ROCK HILL — At the Ash Wednesday service at Rock Hills Episcopal Church of our Saviour, the Rev. Janice Chalaron spoke the same words to each person who stood before her to receive ashes daubed on a forehead:
Remember that you are dust, and to dust you shall return.
The message was clear: Nobody lives forever and all are equal.
It did not matter that in one pew there was a former mayor of Rock Hill, Betty Jo Rhea, and across the aisle a man named Chuck Hurst, who wore a Carolina sweatshirt. Each received ashes the same way.
Everyone in the beautiful, historic, renovated sanctuary would have it no other way than equality of spirit on this holy day. After the service, Hurst said Ash Wednesday is important because it shows the faith of people.
It is the one day of the year where we stop and remember who we really are in the eyes of God, he said.
Ash Wednesday is the first day of the season of Lent, the 40 days leading up to Easter Sunday during which many Christians refocus on prayer and repentance. It is often seen as a time for sacrifice fasting, abstaining from eating meat, giving up treats or other pleasures.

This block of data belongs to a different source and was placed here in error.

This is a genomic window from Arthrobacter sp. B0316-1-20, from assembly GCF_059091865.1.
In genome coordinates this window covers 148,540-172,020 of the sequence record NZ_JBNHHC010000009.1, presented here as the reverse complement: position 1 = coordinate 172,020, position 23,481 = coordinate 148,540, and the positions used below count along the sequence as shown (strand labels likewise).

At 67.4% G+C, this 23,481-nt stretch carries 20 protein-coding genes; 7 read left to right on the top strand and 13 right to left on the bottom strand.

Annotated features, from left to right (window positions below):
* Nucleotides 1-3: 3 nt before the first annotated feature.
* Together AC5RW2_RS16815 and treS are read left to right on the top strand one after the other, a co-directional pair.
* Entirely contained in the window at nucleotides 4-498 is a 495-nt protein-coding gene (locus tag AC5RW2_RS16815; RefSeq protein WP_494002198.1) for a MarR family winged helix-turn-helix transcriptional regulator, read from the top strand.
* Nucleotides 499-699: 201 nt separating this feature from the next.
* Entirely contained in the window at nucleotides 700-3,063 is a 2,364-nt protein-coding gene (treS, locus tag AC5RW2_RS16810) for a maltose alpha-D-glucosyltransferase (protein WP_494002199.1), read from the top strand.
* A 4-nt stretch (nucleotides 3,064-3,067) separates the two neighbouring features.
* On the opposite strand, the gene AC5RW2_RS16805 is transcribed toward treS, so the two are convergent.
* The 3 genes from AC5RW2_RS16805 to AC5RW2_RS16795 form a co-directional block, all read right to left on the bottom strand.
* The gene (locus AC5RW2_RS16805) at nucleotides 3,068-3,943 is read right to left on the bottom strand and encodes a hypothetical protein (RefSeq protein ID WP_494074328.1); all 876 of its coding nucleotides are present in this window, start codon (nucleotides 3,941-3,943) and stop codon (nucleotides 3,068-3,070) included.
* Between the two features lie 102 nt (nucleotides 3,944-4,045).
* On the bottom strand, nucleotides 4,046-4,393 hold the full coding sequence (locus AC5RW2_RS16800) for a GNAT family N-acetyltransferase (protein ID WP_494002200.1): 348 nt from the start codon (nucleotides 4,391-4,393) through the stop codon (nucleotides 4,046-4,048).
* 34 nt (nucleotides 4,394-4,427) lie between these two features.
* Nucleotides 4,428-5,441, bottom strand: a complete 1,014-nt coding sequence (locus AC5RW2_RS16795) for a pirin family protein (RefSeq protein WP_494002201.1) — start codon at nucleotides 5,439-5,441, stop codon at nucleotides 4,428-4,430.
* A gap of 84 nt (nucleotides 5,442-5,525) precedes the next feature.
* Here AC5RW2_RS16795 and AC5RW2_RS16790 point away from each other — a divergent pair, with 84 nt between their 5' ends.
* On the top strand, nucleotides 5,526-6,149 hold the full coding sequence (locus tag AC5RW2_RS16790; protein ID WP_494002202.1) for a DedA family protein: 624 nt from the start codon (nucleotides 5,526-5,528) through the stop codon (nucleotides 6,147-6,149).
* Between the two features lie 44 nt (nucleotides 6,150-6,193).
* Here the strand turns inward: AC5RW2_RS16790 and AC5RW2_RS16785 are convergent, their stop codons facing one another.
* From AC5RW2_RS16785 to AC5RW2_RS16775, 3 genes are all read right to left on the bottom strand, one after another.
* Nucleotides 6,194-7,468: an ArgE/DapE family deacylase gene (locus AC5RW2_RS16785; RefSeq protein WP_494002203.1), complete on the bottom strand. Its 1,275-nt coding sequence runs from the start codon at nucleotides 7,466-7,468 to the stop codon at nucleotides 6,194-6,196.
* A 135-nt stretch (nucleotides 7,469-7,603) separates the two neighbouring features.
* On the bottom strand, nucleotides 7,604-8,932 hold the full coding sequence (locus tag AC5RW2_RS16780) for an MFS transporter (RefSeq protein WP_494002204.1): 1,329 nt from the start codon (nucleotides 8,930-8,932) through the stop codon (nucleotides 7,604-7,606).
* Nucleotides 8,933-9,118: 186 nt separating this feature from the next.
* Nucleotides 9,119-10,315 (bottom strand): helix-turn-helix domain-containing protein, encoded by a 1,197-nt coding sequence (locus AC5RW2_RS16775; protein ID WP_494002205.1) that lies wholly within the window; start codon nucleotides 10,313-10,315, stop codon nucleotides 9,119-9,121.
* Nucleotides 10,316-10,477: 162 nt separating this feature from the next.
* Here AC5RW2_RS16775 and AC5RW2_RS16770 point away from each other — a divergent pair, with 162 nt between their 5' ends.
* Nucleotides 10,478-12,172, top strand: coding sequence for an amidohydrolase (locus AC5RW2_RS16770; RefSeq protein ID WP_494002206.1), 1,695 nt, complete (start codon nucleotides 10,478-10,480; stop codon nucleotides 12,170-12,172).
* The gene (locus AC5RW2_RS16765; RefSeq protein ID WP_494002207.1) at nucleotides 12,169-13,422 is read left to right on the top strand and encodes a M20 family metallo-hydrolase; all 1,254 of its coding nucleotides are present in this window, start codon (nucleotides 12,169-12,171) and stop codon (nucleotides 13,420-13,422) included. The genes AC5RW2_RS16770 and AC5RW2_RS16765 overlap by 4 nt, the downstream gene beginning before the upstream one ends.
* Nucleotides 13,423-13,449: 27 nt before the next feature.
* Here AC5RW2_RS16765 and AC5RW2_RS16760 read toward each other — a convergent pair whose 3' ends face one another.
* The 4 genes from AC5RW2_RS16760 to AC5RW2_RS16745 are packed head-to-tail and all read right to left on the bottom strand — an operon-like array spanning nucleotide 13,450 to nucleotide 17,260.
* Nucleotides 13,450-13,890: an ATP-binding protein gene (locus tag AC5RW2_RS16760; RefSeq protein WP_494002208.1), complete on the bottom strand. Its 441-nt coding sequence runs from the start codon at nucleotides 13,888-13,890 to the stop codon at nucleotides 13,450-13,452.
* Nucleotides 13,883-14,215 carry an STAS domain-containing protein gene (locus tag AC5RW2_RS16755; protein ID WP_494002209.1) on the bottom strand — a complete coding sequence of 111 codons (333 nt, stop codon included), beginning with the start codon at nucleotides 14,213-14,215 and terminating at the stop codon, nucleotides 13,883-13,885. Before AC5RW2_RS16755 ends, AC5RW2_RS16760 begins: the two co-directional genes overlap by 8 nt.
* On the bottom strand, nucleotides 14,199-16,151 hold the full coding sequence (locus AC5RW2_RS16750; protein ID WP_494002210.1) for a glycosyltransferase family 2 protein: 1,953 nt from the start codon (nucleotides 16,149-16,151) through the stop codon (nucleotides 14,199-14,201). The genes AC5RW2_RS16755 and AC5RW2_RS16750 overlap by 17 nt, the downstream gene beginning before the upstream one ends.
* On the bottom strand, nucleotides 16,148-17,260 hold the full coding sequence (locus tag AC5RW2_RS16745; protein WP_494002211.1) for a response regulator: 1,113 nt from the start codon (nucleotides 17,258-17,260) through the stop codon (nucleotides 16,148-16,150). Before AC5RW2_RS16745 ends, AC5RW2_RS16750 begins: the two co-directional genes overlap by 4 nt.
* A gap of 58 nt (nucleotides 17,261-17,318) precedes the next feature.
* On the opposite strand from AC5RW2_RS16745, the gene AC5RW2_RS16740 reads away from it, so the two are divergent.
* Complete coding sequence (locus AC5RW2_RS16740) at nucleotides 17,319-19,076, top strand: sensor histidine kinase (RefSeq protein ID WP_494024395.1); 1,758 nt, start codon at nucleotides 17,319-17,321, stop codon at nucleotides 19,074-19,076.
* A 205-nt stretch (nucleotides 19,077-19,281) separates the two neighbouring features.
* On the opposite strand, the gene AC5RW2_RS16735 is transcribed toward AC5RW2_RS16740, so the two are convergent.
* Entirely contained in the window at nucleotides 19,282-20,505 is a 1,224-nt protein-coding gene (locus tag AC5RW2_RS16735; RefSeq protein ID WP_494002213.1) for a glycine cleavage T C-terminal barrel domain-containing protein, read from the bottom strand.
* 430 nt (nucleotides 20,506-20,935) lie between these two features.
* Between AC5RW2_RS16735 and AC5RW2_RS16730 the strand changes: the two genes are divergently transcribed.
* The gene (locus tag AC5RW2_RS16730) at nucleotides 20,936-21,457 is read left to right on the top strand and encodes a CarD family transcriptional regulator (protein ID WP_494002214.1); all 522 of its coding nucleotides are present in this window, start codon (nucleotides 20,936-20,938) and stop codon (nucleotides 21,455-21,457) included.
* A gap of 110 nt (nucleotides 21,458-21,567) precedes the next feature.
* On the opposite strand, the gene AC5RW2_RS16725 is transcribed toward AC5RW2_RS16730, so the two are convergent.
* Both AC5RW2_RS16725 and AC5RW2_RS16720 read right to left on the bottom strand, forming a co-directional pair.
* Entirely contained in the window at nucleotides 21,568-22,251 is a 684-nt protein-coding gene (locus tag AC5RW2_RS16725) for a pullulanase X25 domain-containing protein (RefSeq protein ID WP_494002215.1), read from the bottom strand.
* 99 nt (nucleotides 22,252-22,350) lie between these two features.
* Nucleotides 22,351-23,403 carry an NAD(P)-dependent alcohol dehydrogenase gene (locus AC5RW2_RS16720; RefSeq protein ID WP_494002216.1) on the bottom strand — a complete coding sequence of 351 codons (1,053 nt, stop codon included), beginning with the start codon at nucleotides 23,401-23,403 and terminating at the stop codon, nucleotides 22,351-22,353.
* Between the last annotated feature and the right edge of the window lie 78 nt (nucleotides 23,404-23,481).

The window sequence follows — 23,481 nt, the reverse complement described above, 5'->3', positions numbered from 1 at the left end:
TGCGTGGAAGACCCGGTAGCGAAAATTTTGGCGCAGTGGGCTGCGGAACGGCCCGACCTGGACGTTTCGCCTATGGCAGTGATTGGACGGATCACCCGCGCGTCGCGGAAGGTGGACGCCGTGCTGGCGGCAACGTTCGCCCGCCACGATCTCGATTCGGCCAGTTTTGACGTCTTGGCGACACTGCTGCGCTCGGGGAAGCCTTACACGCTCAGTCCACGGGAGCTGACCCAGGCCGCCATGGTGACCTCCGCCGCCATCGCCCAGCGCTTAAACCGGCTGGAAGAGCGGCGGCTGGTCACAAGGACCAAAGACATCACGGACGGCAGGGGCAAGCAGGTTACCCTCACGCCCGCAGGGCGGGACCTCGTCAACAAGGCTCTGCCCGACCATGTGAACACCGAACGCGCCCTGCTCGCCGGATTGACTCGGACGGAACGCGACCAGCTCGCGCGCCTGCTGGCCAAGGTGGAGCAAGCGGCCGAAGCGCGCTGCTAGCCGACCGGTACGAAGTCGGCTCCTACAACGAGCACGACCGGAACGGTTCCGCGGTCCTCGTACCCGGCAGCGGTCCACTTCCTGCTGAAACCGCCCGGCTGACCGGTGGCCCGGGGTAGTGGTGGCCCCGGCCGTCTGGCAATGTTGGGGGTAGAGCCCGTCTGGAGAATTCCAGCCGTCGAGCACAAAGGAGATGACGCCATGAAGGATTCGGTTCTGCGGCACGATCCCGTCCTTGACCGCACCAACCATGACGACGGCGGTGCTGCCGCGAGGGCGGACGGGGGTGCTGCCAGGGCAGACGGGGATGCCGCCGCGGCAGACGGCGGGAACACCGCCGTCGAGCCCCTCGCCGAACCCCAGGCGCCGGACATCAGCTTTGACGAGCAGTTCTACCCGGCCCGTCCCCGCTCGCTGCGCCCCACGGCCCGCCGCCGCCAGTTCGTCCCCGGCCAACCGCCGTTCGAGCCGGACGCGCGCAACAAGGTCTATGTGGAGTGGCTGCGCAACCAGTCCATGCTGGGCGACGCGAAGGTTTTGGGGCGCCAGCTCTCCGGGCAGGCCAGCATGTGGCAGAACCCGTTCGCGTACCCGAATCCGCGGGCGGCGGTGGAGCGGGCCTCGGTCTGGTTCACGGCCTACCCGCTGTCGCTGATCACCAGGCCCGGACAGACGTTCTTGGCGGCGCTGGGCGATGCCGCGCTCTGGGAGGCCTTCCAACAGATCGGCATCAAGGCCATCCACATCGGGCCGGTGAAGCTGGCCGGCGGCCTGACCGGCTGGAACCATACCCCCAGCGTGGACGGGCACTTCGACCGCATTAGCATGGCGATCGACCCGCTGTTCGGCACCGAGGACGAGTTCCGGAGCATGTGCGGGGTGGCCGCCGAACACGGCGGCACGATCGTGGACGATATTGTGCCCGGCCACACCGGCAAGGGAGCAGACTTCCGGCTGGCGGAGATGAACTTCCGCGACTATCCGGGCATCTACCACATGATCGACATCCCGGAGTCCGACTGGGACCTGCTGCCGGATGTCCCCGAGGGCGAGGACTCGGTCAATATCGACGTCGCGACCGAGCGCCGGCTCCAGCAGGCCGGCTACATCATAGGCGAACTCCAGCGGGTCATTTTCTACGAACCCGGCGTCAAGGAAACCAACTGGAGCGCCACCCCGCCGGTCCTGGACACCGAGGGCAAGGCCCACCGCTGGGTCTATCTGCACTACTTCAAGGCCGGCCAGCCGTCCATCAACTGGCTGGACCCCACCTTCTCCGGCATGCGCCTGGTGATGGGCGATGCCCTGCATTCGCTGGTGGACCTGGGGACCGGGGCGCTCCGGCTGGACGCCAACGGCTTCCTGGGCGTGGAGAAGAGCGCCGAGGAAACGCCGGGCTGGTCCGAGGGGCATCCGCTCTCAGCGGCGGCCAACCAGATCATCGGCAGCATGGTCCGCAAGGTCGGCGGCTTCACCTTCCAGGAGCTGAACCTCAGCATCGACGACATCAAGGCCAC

Katherine Suaso, 23, was tearful and emotional during and after the service at Church of Our Saviour. She said it helped her cope with what is going on in my life, in my family.
Rev. Chalarons message was all about trying to do better, to try harder, to give more to others. Were all human, and we all live lives filled with mistakes.
Similar messages were echoed in churches across York County and around the world.
St. Anne Catholic Church in Rock Hill was packed to standing room for its 9 a.m. mass led by Father Fabio Refosco, a Brazilian-born priest. He and a student at St. Anne Catholic School mentioned Mondays stunning news that Pope Benedict XVI would abdicate his position later this month.
Refosco asked people pray over a new pope, and the student prayed that the College of Cardinals have strength in choosing a new pope.
Hundreds of people, including immigrants St. Anne is home to large Hispanic and Vietnamese populations received ashes in the sign of the cross on foreheads.
The Lenten season is about thinking and praying about things done wrong, Refosco told people at St. Annes service.
At the Episcopal church, Rev. Chalaron spoke of the same things.
We are all aging, imperfect, and need to be together to remember who we really are, she said.
After the service was over, many people hugged and shook hands and spoke of a renewed sense of community, of a spirit to try harder to be nicer and smile a little bit more for somebody who can use it.